Originality/value

The patterns of national comparative advantage in a vertical textile complex are identified for Eastern European and former Soviet Union Nations. The dynamics of change over a ten‐year period following economic reforms are revealed.

Details

Journal of Fashion Marketing and Management: An International Journal, vol. 11 no. 1
Type: Research Article
ISSN: 1361-2026

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Article
Publication date: 2 March 2010

Nancy Nelson Hodges and Holly M. Lentz

The purpose of this paper is to explore the experiences of displaced female textile sector workers.

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1126

Abstract

Purpose

The purpose of this paper is to explore the experiences of displaced female textile sector workers.

Design/methodology/approach

A qualitative approach to data collection and interpretation forms the methodological basis of the study. In‐depth interviews were conducted with 14 female employees who were laid off from a large textile manufacturing facility in a southeastern state. Participants were selected through the local community college where they returned to school after losing their jobs.

Findings

A phenomenological interpretation of the responses led to the development of three emergent thematic areas connecting similarities and differences that surfaced across the participants' narratives. Key issues within the thematic areas point to the need for each participant to come to terms with the job loss, both emotionally and financially, and to decide where she would go from there.

Research limitations/implications

The study focuses on women employed at a single manufacturing facility and within a single state in the southeastern USA. Implications of the meanings of participants' experiences for their community and for the future of employment in the US textile sector are considered.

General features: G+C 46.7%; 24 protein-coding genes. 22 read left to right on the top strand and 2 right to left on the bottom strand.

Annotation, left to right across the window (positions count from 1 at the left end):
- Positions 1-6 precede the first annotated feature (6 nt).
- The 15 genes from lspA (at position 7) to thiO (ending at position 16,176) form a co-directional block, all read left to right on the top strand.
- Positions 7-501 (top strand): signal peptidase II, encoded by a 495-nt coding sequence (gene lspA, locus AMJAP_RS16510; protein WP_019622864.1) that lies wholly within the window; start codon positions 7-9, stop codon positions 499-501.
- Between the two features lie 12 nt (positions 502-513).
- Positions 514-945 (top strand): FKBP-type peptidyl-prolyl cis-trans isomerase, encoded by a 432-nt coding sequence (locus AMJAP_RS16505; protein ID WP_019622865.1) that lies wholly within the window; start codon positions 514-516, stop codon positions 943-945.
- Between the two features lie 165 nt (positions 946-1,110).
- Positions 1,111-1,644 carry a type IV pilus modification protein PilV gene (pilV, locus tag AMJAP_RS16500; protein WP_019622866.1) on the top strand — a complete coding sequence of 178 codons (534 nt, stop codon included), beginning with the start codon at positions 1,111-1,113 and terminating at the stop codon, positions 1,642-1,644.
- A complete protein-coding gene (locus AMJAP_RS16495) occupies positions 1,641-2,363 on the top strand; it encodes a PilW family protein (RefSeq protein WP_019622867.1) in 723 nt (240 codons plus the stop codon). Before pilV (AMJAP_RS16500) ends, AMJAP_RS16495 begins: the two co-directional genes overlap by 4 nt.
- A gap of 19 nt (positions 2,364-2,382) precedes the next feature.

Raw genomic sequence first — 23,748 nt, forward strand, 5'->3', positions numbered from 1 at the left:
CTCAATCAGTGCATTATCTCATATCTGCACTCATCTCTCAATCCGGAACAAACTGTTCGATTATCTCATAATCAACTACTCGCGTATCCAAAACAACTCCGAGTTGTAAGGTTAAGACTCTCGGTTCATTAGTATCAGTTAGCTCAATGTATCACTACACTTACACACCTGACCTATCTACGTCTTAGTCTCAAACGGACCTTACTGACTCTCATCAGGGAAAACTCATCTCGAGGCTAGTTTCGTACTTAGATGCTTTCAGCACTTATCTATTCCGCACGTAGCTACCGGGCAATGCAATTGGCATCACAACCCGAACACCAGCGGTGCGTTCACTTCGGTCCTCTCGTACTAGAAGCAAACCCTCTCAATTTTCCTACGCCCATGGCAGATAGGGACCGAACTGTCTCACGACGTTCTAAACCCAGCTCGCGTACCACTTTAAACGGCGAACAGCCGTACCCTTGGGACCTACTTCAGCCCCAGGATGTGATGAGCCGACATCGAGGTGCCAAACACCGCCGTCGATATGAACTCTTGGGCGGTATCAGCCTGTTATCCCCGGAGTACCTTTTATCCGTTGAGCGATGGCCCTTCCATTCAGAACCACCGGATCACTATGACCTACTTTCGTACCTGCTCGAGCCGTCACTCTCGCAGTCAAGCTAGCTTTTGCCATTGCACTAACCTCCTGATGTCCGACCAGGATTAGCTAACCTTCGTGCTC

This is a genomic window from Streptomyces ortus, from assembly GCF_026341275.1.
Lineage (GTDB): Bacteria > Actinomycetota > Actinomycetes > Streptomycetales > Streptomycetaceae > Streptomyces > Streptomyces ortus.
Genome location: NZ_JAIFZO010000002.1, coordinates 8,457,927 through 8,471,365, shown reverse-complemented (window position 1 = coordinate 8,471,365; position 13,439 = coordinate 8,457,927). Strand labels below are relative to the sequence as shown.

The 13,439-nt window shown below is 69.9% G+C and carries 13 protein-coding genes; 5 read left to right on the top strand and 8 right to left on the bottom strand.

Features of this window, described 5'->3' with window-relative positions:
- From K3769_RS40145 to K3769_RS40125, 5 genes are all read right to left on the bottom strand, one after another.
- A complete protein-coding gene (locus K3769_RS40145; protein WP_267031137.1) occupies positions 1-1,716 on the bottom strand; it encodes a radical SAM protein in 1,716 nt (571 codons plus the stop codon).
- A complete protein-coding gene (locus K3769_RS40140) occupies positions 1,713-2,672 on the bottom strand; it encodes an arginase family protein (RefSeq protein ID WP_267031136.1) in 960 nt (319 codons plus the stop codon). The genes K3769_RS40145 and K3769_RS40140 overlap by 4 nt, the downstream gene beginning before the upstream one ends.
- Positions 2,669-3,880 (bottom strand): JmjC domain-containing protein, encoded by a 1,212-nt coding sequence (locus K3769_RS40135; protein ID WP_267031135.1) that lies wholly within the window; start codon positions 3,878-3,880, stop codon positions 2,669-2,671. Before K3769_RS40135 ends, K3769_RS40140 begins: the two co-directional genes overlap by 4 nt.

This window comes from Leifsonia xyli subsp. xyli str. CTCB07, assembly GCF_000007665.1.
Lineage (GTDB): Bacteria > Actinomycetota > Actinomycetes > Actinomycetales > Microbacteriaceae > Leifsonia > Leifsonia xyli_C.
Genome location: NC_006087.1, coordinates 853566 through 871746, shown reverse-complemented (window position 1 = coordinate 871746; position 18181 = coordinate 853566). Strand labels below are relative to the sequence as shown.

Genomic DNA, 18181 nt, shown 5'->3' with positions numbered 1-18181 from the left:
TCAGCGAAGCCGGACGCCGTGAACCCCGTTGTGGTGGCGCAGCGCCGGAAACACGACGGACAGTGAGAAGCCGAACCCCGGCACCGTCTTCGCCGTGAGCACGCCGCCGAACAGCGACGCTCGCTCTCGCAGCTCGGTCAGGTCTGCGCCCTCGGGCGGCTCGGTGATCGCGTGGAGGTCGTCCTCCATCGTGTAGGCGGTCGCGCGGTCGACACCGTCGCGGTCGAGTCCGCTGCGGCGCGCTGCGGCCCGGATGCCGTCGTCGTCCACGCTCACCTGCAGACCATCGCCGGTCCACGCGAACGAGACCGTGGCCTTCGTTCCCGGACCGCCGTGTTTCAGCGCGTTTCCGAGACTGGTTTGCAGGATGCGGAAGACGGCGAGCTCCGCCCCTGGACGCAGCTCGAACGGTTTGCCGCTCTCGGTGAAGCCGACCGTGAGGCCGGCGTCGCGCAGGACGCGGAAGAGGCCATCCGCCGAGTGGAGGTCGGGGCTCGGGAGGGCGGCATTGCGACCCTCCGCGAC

Practical implications

The study provides an interpretation of the impact of textile sector dynamics on the lives of displaced workers and the local community.

Originality/value

The paper offers insight into the human side of industry dynamics and declining manufacturing employment figures. It also sheds light on the extent to which some displaced textile sector workers have pursued the educational options made available through government programs designed to provide assistance with education and retraining.

Details

Journal of Fashion Marketing and Management: An International Journal, vol. 14 no. 1
Type: Research Article
ISSN: 1361-2026

Keywords

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Book part
Publication date: 30 December 2004

Saadia Pekkanen and Mireya Solis

This analysis of the Japanese textile sector illustrates how intra-industry cleavages are becoming an integral feature of Japanese trade policymaking. In the past, a…

Abstract

This analysis of the Japanese textile sector illustrates how intra-industry cleavages are becoming an integral feature of Japanese trade policymaking. In the past, a pattern of cross-sectoral variation in trade policy could be observed, as the government protected declining industries at home and sought to open foreign markets for the competitive export sector. The internationalization of Japanese firms, however, has radically affected the articulation of corporate trade policy preferences. There is an ongoing breakdown in solidarity among industry members based on their degree of multinationality and/or their reverse importing strategies. These clashes put contradictory pressures on the Japanese government, making it more difficult to predict the course of trade liberalization in Japan.

Details

Japanese Firms in Transition: Responding to the Globalization Challenge
Type: Book
ISBN: 978-0-76231-157-6